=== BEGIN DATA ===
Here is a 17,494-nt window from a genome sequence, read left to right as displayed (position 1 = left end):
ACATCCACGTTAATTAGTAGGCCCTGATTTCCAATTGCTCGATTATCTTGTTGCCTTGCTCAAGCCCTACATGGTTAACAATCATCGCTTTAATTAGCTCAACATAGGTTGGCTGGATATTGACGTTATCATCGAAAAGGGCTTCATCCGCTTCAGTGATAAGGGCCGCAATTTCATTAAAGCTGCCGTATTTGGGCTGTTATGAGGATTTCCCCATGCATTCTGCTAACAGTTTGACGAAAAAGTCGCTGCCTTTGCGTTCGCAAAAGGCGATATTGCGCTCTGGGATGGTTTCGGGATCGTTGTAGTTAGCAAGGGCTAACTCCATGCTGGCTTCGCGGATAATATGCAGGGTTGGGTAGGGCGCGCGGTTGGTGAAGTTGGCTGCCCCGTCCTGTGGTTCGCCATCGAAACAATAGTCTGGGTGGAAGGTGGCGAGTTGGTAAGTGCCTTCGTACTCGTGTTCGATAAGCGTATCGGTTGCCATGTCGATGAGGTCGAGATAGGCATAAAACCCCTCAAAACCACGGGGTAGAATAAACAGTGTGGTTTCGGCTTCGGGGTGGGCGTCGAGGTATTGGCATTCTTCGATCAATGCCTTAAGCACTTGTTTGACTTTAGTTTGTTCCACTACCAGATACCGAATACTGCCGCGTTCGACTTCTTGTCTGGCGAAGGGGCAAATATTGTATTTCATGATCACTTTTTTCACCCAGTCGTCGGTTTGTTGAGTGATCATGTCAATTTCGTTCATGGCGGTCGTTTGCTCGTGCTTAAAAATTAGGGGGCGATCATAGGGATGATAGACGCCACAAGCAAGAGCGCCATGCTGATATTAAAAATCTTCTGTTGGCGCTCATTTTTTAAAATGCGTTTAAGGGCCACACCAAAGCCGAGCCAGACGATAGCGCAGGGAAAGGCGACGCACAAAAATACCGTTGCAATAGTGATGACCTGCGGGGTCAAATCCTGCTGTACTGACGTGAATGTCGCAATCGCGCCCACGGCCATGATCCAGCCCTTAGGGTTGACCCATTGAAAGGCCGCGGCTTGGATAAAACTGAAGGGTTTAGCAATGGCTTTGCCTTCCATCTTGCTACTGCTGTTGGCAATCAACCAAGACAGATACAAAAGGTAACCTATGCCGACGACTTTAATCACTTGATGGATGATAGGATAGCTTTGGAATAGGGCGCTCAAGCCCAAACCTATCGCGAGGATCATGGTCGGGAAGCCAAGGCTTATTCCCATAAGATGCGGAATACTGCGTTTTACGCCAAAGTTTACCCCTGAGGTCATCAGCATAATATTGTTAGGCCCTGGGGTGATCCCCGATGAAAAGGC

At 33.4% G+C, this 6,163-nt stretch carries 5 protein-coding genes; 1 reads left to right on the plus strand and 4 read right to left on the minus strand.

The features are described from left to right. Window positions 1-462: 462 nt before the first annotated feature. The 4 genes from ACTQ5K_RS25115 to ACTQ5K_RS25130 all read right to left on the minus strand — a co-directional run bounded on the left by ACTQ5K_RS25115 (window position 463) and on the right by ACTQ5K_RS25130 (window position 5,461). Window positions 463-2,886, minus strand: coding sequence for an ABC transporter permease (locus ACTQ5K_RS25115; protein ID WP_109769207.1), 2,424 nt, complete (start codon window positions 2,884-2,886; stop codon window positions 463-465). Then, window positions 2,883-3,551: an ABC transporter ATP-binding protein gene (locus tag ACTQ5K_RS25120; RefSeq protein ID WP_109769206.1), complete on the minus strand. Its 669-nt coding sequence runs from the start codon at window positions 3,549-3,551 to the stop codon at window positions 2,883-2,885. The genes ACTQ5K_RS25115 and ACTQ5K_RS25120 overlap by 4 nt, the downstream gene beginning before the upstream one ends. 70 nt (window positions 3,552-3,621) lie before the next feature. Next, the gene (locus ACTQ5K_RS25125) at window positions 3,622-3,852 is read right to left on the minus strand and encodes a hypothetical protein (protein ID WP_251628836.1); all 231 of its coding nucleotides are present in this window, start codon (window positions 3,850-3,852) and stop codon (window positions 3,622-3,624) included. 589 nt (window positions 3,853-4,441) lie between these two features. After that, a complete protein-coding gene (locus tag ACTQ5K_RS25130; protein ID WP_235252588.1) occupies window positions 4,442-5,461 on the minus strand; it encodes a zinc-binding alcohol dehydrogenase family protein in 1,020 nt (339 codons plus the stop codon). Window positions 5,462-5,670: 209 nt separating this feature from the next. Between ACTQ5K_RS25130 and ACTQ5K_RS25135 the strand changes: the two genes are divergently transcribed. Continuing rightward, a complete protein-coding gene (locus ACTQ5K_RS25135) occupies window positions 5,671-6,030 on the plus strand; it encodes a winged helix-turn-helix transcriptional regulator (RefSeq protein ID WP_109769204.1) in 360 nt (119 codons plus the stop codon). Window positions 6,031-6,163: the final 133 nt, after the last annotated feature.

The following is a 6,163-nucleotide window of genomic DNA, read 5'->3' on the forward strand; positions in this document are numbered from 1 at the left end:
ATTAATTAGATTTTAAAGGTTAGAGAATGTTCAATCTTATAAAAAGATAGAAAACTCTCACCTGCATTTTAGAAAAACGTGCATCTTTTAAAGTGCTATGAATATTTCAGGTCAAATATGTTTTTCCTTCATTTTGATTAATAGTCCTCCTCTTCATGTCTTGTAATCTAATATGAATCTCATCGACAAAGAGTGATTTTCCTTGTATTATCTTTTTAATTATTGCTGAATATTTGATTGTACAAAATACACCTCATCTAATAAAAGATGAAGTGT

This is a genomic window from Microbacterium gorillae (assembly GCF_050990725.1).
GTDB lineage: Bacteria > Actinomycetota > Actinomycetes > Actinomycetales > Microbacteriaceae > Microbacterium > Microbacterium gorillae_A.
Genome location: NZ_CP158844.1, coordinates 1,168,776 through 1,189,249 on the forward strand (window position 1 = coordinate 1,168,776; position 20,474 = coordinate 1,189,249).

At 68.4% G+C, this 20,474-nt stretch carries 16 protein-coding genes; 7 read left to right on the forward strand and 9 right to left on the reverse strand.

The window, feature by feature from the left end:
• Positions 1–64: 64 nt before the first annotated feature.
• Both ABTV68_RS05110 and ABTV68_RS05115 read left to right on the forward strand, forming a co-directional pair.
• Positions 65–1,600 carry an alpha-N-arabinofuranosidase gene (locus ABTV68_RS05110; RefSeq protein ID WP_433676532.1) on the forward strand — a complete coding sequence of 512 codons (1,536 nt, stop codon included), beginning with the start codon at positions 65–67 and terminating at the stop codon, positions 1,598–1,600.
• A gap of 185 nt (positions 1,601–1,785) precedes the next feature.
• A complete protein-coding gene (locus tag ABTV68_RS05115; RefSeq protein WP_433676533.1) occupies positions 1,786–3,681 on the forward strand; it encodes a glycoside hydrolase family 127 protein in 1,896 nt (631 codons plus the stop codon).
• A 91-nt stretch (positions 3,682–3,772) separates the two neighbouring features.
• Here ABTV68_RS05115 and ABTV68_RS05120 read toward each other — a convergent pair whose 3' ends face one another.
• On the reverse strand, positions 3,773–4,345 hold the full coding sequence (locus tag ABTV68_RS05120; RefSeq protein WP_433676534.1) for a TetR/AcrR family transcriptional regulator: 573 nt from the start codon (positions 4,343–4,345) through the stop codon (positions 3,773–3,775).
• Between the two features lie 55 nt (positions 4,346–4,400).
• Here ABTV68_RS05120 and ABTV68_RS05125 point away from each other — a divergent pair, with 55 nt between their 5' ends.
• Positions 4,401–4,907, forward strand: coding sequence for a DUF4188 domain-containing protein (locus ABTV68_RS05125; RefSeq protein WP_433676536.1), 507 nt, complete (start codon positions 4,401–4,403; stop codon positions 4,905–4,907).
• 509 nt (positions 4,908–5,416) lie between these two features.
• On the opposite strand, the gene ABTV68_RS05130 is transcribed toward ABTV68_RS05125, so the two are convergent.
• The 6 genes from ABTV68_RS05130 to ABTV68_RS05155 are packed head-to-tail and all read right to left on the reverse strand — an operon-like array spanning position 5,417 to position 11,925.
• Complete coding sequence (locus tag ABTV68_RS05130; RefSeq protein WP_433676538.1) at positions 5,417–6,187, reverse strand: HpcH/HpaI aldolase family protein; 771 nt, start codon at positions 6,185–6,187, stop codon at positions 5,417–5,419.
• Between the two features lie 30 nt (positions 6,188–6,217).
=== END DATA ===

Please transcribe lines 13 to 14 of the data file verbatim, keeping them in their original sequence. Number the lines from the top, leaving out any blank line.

• Both ABTV68_RS05110 and ABTV68_RS05115 read left to right on the forward strand, forming a co-directional pair.
• Positions 65–1,600 carry an alpha-N-arabinofuranosidase gene (locus ABTV68_RS05110; RefSeq protein ID WP_433676532.1) on the forward strand — a complete coding sequence of 512 codons (1,536 nt, stop codon included), beginning with the start codon at positions 65–67 and terminating at the stop codon, positions 1,598–1,600.